Band unpinning and photovoltaic model for P3HT:PCBM organic bulk heterojunctions under illumination by Juan Bisquert; Germà Garcia-Belmonte; Antoni Munar; Michele Sessolo; Alejandra Soriano; Henk J. Bolink (57-62).
Linear plots of C −2 vs. voltage in P3HT-PCBM organic solar cells, shitf under illumination, indicating the charging of a surface state.Capacitance analysis of P3HT:PCBM bulk heterojunction solar cells, in dark and under illumination, shows a linear Mott–Schottky characteristic at moderate reverse bias, indicating p-doping of the organic blend. The flatband potential under illumination is displaced negatively about 0.6 V with respect to dark conditions. A basic photovoltaic model is developed to explain this, in terms of electron transfer via surface states at the metal/organic interface. Surface states with a slow exchange kinetics, become charged under illumination, unpinning the band and decreasing the depletion layer at the electron extraction contact. This becomes a major factor limiting the performance of bulk heterojunction solar cells.
First-principles calculations of the palladium(II) acetylacetonate crystal structure by Samir H. Mushrif; Alejandro D. Rey; Gilles H. Peslherbe (63-66).
The non-planar geometry of the palladium(II) acetylacetonate molecule observed experimentally in a crystal lattice was successfully reproduced with planewave-pseudopotential density-functional theory.The geometry of palladium(II) acetylacetonate in a monoclinic crystal lattice is calculated using the planewave-pseudopotential implementation of density-functional theory. Both the Troullier–Martin pseudopotential with the generalized gradient Perdew–Burke–Ernzerhof approximation and the Goedecker pseudopotential with the local density approximation are employed. The non-planar, step-like, structure of the molecule observed experimentally is successfully reproduced. A topological analysis of the electron localization function suggests a weak interaction between a Pd cation and the nearest carbon atom of the neighboring molecule of the closed-shell, non-electron-sharing type, presumably of electrostatic or dispersive nature, and possibly responsible for the bending of the palladium(II) acetylacetonate salt molecule in the crystal structure.
Local structure and time-resolved photoluminescence of emulsion prepared YAG nanoparticles by J.D. Furman; G. Gundiah; K. Page; N. Pizarro; A.K. Cheetham (67-72).
Increasing local disorder seen in the atomic thermal displacement parameter U(iso) corresponds to decreasing photoluminescent intensity in YAG:Ce nanoparticles.White LEDs rely on phosphors to convert blue or UV light into the broad spectrum emission needed for illumination. Nanoparticles of the Ce-doped yttrium aluminum garnet (YAG:Ce3+) phosphor were prepared by an emulsion route and calcined at various temperatures. The products were characterized by X-ray diffractometry, electron microscopy, and photoluminescence measurements, as well as time-resolved luminescent measurements at different temperatures (77–473 K). Quantitative Rietveld refinement with decreasing calcination temperatures and pair distribution function analyses, carried out with synchrotron X-ray data, revealed both luminescence quenching impurity phases and reduced long range correlation.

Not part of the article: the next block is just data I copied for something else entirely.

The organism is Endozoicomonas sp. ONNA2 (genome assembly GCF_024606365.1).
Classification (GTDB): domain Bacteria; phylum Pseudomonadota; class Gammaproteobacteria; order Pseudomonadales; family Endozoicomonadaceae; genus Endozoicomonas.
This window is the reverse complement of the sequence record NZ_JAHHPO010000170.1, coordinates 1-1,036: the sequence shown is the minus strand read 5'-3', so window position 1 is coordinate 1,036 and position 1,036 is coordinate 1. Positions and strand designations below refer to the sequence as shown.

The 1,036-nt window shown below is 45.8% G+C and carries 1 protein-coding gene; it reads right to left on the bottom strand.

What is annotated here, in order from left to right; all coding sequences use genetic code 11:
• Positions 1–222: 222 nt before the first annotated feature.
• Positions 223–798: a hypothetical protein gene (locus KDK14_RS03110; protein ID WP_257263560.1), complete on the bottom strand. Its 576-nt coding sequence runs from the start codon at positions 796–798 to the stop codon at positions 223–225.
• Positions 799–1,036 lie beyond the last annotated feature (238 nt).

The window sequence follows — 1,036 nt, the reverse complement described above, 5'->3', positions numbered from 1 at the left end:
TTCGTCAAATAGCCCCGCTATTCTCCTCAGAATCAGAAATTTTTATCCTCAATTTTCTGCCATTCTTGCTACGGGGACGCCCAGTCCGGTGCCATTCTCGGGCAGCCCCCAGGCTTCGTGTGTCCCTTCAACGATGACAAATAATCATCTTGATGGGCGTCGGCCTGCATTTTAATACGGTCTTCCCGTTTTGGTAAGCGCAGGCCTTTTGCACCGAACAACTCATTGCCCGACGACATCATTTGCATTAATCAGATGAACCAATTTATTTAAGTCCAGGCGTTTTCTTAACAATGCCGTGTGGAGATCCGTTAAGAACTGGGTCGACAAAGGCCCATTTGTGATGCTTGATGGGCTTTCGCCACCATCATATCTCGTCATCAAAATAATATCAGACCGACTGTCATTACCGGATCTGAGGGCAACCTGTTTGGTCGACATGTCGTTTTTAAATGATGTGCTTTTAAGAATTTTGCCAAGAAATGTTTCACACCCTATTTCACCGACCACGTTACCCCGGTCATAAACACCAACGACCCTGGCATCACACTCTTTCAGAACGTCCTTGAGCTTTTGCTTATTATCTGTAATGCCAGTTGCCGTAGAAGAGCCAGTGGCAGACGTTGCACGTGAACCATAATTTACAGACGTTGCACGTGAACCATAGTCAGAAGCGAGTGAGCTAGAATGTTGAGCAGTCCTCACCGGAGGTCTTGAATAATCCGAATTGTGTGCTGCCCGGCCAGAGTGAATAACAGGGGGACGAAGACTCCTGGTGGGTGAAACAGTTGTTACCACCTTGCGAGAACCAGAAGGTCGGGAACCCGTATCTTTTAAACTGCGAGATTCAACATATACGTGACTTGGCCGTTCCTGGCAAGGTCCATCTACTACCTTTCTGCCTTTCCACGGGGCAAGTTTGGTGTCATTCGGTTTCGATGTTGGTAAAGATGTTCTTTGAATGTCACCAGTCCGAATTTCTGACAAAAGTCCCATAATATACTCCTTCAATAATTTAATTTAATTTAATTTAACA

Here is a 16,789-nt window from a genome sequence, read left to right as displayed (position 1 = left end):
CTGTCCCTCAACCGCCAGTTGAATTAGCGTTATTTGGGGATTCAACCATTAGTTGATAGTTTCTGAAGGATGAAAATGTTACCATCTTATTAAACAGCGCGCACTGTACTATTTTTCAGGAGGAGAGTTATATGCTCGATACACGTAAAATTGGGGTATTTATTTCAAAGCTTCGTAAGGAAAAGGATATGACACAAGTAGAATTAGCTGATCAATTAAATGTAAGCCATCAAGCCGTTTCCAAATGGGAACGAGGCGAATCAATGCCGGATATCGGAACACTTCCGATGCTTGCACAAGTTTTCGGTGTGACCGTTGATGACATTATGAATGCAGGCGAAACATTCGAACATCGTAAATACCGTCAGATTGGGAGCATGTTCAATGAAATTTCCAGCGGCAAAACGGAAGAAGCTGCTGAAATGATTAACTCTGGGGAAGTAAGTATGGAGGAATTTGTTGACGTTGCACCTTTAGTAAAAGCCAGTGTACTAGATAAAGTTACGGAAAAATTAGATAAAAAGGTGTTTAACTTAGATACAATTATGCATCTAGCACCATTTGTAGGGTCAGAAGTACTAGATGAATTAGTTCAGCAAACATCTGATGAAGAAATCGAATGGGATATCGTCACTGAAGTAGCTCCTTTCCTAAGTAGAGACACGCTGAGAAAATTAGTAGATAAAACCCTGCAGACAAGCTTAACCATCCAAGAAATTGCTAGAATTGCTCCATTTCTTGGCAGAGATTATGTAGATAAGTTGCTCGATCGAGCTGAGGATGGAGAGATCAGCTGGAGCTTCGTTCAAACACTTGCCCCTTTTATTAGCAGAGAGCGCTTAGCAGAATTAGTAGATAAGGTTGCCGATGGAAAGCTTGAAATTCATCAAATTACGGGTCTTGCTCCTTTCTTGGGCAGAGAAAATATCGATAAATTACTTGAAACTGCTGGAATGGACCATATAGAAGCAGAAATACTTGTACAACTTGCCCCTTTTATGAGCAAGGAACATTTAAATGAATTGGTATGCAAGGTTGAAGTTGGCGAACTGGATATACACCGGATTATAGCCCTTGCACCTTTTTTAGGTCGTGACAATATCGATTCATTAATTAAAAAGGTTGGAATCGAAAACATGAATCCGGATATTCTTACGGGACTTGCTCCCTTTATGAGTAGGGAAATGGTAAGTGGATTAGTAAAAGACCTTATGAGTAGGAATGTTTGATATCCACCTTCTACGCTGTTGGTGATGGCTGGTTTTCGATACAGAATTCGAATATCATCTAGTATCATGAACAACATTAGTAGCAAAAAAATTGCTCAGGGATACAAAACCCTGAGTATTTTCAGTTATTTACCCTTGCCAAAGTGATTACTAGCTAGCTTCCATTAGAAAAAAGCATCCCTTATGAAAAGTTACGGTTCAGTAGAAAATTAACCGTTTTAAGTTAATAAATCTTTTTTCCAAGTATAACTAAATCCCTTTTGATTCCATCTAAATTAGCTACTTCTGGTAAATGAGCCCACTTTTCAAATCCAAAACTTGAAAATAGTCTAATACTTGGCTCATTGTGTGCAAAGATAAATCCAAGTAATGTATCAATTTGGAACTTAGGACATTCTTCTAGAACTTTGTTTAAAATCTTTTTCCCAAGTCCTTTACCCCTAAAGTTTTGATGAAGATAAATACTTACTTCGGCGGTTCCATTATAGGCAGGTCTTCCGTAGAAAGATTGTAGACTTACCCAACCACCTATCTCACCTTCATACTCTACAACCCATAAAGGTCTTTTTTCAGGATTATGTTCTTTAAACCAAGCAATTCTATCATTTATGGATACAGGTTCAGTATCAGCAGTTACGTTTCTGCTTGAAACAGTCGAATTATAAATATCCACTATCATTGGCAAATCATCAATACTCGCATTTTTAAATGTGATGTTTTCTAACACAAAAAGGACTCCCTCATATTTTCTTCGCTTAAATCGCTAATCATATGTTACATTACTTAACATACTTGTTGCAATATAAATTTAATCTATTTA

Phthalocyanines–MWCNT hybrid materials: Fabrication, aggregation and photoconductivity properties improvement by Zhenglong Yang; Hongting Pu; Junjie Yuan; Decheng Wan; Yongsheng Liu (73-77).
TEM images of CuPc(OC12H25)3(OC6H13)–MWCNT hybrid materials.The 2,9,16-trilauryloxy-23-hexyloxy substituted copper phthalocyanines multiwall carbon nanotubes (CuPc(OC12H25)3(OC6H13)–MWCNT) hybrid materials were facilely prepared by a chemical functionalization method. The aggregation structures of resulting hybrid materials have been characterized by TEM, SEM, FTIR, XRD and UV–vis measurements. The CuPc(OC12H25)3(OC6H13)–MWCNT hybrid materials exhibit good solution storage stability and a low aggregation tendency due to the chemical bonding between MWCNT and asymmetrically substituted phthalocyanines. The enhancement of the photoconductivity of phthalocyanines–MWCNT hybrid materials has been investigated in terms of interaction effects of phthalocyanines and MWCNT. It could supply a new way to fabricate a light energy conversion materials.
Size-dependent structural stability of ZnO nanowires and single-walled nanotubes by H. Li; Z.H. Jiang; Q. Jiang (78-81).
The size-dependent cohesive energy of one-dimensional nanowires and single-walled nanotubes of ZnO [E c(n)] is established, according to which their stability is considered.The size-dependent cohesive energy of one-dimensional nanowires and single-walled nanotubes of ZnO [E c(n)] is established based on considerations on surface bond deficit and curvature effects where n denotes atom number per periodic unit consisting of two ZnO layers. It is found that at n ∼ 48, both the structures have the same E c(n) value, which is a critical value for the size-dependent structural stability of the two structures. The model predictions are well in agreement with the first-principle calculation results.
Ti/C and Ti/h-BN nanocomposites: Comparison of hydrogen sorption/desorption properties by C. Borchers; O.S. Morozova; T.I. Khomenko; A.V. Leonov; E.Z. Kurmaev; A. Moewes; A. Pundt (82-85).